He’s been called a drunken sailor.
And certainly Jim Joseph plays (and sings) the part convincingly when he slurs the words to “Seven Drunken Nights” with local Celtic band Twisted Knot. But let the record stand corrected: he was in the Air Force, not the Navy, and his beverage of choice is Dr. Pepper. But the rest of his story is even more intriguing.
English was his second language. His first was American Sign Language. He demonstrates asking for milk, like a small child would do, with quick and confident hand gestures. That’s because both of Joseph’s parents were deaf. His mother came from a family of nine in Puerto Rico, and four were born deaf. His father, a Jew from Romania who escaped Nazi Germany, was not born deaf, but became so as a small child after a fever of 108 burst both eardrums. Joseph’s sister is a pastor for the deaf who gives her entire services solely in ASL.
So perhaps it’s even more astonishing that growing up in a relatively silent household, Jim Joseph gravitated to music the way that he did. He credits his Latin roots for his sense of rhythm.
Hailing from Manhattan in New York City, he was surrounded by a melting pot of cultures and influences. He enlisted in the Air Force in 1964. Vietnam was looming, but he knew his parents couldn’t afford to send him to college and he thought it might be his best chance at a start in life. He was sent to Bitburg, Germany, one of the first places to begin using a UNIVAC 1050, a computer that took rooms to accommodate. He worked in accounting and finance for the Air Force.
Joseph first started playing guitar around 1969 when he got out of the military and was still in Germany. He joined a folk group and started singing Peter, Paul and Mary songs in cafeterias and German schools. “I was seen as a defiant kid,” he said, “Because you don’t sing anti-war songs on an Air Force base, but I did.”
When he came back home he decided he was never going to cut his hair again. “I remember I wore yellow and blue striped bell-bottom pants to an interview,” he said. “I wasn’t going to bend to ‘The Man.’ I figured if they couldn’t see my worth, I was going to move on.”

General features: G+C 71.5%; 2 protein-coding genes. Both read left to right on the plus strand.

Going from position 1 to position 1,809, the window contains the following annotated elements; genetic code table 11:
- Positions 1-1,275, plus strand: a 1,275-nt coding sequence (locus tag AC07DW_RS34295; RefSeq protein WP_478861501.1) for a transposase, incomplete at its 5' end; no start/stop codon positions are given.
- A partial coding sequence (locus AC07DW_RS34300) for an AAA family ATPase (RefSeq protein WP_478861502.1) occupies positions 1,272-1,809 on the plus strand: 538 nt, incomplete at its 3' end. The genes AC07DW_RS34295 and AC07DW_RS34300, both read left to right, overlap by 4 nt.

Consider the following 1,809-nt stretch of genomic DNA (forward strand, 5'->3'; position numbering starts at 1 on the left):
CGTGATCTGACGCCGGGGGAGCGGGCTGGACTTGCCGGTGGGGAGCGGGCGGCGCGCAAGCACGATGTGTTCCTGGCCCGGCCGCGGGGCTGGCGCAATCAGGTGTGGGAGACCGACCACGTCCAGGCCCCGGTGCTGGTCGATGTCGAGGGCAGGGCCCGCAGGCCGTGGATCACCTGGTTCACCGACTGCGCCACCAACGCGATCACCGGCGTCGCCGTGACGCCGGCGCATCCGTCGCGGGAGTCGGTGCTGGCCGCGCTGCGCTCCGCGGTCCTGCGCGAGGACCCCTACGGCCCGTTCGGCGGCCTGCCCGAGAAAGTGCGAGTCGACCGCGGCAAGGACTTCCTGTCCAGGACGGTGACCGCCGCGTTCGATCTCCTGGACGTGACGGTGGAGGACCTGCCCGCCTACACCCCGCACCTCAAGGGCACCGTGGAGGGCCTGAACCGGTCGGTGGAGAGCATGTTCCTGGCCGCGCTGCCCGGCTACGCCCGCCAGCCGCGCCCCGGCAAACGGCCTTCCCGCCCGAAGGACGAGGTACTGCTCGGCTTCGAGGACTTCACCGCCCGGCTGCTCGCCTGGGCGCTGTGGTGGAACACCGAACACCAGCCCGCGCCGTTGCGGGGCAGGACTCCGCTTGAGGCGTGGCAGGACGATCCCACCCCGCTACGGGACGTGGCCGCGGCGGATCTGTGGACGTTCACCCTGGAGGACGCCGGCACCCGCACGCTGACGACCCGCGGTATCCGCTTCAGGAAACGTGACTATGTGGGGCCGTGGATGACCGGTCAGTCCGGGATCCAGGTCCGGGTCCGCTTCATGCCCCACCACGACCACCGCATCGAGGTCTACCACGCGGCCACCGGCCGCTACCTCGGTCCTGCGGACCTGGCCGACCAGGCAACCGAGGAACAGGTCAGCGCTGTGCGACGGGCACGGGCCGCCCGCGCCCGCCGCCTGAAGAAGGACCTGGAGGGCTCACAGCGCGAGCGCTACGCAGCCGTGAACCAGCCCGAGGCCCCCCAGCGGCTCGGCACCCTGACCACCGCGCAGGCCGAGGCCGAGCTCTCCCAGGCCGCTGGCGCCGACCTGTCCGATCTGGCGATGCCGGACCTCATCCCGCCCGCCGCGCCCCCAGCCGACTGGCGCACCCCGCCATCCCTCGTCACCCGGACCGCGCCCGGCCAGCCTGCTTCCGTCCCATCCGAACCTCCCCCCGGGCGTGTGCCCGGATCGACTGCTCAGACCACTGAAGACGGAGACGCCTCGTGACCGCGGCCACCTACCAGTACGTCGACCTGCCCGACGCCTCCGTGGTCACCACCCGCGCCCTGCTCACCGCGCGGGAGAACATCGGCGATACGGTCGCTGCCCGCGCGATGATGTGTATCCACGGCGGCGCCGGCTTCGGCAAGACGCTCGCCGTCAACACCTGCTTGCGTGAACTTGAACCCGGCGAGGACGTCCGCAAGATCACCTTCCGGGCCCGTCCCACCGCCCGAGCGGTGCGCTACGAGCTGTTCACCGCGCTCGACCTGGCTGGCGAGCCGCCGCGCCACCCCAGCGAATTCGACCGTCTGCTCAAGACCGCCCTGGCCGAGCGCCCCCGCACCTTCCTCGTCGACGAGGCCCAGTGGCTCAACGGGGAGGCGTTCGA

Thankfully, the sign didn’t say “Long-haired freaky people need not apply.”
The supervisor said “If you can do the job, you’re hired.” At the time he was living in Silver Springs, Maryland, and the job was in Bethesda. He hitchhiked to and from work every day for two years.
The circuitous route that brought Joseph to Greenville involved marrying his wife, Ann, in 2001. They met when they were both working at the Federal Deposit Insurance Corporation (FDIC) in Washington, D.C. Ann’s family was from Kinston, so when they both retired in 2005, they moved to eastern North Carolina.
“I stopped music altogether until I came here in 2005,” he said. Around 2007 he turned his bonus room into a music studio and started playing more regularly. He began playing with the St. James Jammers and then with the contemporary praise group at the church.
“I never considered Celtic music before,” he said, “but in 2016 Sylvia (the guitarist with Twisted Knot) had to be out of town during a performance, and Mamie Dixon thought I could sit in. The first time I played with the group, I’d had about two weeks to pick up 30 songs.”
And there was no turning back. “Getting into Twisted Knot was probably the best thing I’ve ever done,” he said.
In talking about his trademark arpeggio style, he holds up his hands, spreads his fingers and explains self-deprecatingly, “I have short pudgy hands ... not conducive to playing guitar. It’s hard to barre chords. I learned how to play with a capo.”
For example, if he has to play an F#m, he doesn’t do it. He capos on the second fret and plays an Em. “By doing that I can transpose on the fly — whatever key they’re in, I can play harmony up the neck.”
A fellow musician described the impact of Joseph’s music.
“I went to the praise service one Sunday morning. I was early and no one was on the stage except Jim. And he was just doing improv, notes that sounded like wind chimes as the spirit softly passed by. Later on, the full praise team came out and blew us away with keyboard, drums, bass, and that’s fine, that’s a legitimate form of praise. But I have to say, the most worshipful experience for me was before worship officially began, listening to soothing guitar notes in the quiet of the moment.”
These days Joseph is still an ensemble player with the St. James Jammers, guitarist and vocalist with Twisted Knot, and also plays and sings with a folk and contemporary group, the Back Porch Players that includes Mamie Dixon, John Bradley, and Leslie Bowman.
Joseph enjoys any music that “tells a story,” and has found that his experience as an interpreter has helped him as a performer. “As an interpreter, I discern what other people mean,” which perhaps helps him to convey the message of songs more effectively. Also, it has helped him overcome performance anxiety.
“I used to be afraid to sing in front of people, but interpreting pulled me out of that. You have to be willing to be on stage in front of people.”